I recently learned about tcp_sack while I certainly don’t understand every detail of this feature, its clear it should be a huge help in cases where packets (in TCP protocol) are dropped and latency is relative high. From my basic understanding, when sending TCP protocol packages, every package has a number (sequence) when tcp_sack is enabled on both client/server. Tcp_sack will be able to respond to the server which range has been dropped. When tcp_sack is not enabled, the client will only send the “last” sequentially received packet, and everything has to be resend from the last received packet.


Eg : packet 1-10 are received, packet 11-14 are lost, packet 15-35 are received; with tcp_sack : client will tell that it received packet 10 and packet 15, and hence the server can respond with packets 11-14. Without tcp_sack : client will tell that it received up till packet 10, and hence the server will have to resend packets 11-35

In all the distro’s I could get my hands on (Centos, Debian, Ubuntu, …), it was on by default! The question however, is how many packets are commonly dropped and does communication even have “high” latency ? At what cost does tcp_sack come ? I found little data about resource consumption by this feature, but since its “on-by-default” I assume its trivial. I did however find this article that claimed on a ~4MB file, with emulated connection, that tcp_sack actually made the transfer slower (above 2 min vs below 2 min with tcp_sack for a 1% loss)  That seems to defeat he purpose of tcp_sack all together.  I am not as interested in these situations, as my environment is local servers talking to each other, I don’t really care that much if they go faster or slower in packet loss situations, as its a red flag is latency or packet loss happens all together.

I copied over a random payload to check if the parameter has any influence on the time spend to transfer.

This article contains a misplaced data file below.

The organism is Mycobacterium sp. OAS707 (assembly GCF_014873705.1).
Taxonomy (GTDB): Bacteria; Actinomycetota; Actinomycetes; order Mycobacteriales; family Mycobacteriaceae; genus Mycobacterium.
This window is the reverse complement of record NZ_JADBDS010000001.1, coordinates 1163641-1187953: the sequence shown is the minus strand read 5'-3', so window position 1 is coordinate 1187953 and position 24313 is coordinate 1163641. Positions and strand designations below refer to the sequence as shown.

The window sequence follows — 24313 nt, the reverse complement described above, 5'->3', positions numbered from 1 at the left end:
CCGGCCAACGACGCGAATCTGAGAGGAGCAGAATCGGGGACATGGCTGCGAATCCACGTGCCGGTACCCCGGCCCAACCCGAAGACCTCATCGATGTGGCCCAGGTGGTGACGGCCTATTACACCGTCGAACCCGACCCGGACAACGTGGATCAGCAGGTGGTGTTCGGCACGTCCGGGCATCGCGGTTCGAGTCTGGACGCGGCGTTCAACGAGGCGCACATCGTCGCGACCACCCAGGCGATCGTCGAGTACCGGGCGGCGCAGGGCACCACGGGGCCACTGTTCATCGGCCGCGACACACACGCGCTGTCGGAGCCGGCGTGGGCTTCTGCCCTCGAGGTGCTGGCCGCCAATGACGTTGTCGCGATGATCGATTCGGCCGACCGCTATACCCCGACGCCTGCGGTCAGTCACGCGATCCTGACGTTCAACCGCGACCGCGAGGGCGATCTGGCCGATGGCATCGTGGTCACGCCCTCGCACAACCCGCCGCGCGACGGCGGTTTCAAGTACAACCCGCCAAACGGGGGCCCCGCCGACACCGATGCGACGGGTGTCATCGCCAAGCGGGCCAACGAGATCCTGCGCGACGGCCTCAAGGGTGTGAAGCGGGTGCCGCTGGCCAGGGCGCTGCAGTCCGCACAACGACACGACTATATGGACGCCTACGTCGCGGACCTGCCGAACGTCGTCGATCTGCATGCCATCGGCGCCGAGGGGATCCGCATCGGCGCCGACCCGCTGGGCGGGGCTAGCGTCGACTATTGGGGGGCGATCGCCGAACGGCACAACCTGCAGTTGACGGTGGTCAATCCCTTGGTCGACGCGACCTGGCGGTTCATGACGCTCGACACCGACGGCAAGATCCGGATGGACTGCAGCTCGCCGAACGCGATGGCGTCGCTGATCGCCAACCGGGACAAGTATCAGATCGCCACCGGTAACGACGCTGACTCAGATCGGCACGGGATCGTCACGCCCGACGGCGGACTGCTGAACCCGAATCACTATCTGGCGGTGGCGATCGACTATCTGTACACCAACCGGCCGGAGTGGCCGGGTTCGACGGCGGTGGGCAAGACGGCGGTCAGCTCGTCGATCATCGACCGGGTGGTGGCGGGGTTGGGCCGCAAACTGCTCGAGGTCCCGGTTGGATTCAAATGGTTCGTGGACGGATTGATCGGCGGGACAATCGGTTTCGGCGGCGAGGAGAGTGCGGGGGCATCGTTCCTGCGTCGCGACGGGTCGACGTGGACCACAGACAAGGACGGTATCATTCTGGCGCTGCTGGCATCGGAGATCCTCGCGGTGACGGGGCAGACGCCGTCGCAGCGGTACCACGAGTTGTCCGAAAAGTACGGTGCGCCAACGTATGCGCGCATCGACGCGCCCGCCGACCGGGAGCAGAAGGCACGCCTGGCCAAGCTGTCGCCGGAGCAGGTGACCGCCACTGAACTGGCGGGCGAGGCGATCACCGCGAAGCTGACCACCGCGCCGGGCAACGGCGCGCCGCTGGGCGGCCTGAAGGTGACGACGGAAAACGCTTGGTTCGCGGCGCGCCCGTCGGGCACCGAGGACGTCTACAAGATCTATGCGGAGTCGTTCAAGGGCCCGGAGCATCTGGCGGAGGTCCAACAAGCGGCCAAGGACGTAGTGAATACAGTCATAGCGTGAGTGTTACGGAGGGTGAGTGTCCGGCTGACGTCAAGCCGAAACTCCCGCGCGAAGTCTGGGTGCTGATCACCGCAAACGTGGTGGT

tcp_sack enabled

This is our baseline, normal state. In total, about 45G has to be copied. There are some large files ~10G and some very small files such as .conf files that are only a few bytes large. I kept a small sleep window to give the system time to breath. This is the script I used : (/data is NFS mounted)

#!/bin/bash
for i in {1..20}
do
  echo "run $i"
  { time rsync -avH --progress /data /data_store ; } > /tmp_info_rsync_$i 2> /tmp/time_e_rsync_$i
  rm -rf /data_store/*
  sleep 10
done

with N=20, the average in minutes :

real : 6,203
user : 5,281
sys : 2,394

Real is the time from start to finish, user is the amount of CPU time spent in user-mode code within the process. Sys is the amount of CPU time spend in system calls within the kernel, that where used in the process.[source]

tcp_sack disabled, no packet loss

Disabling tcp_sack can be adding to /etc/sysctl.conf

# disable tcp_sack, this is used to recover faster from dropped packages in high latency situations
net.ipv4.tcp_sack = 0

Then reload using

sysctl -p

You can verify the status :

sysctl -a | grep tcp_sack
net.ipv4.tcp_sack = 0

I ran the same script, to verify if tcp_sack had any influence on this workload. I ran this only 10 times, since you will see the results are very similar to the previous numbers. (read: I got bored waiting)

with N=10, the average in minutes :

tcp_sack on or off

0.54% less, 0.01% less and 0.61% less for tcp_sack off

I don’t think any statistician would agree with the conclusion this is really faster the differences are to small, also the sample set to small. However, I do believe that there is some support for tcp_sack off to be a slightly faster compared to tcp_sack on. Straight from a Red Hat network performance tuning guide:

There is some research available in the networking community which shows enabling SACK on high-bandwidth links can cause unnecessary CPU cycles to be spent calculating SACK values, reducing overall efficiency of TCP connections. This research implies these links are so fast, the overhead of re-transmitting small amounts of data is less than the overhead of calculating the data to provide as part of a Selective Acknowledgment. Unless there is high latency or high packet loss, it is most likely better to keep SACK turned off over a high performance network.

Conclusion

Based on these results I don’t think putting tcp_sack on or off will significantly improve or deteriorate speed, in the conditions tested. Therefor I would recommend not touching these parameters. tcp_sack is linked to other features such as tcp_dsack and tcp_fack (see tcpvariables), so disabling it might have other consequences, however there are some switches that cannot (could not ?) handle tcp_sack. In that case it might be required to put tcp_sack off, which as shown won’t have a huge impact, in the tested conditions. So is tcp_sack a useless overhead ? I believe not.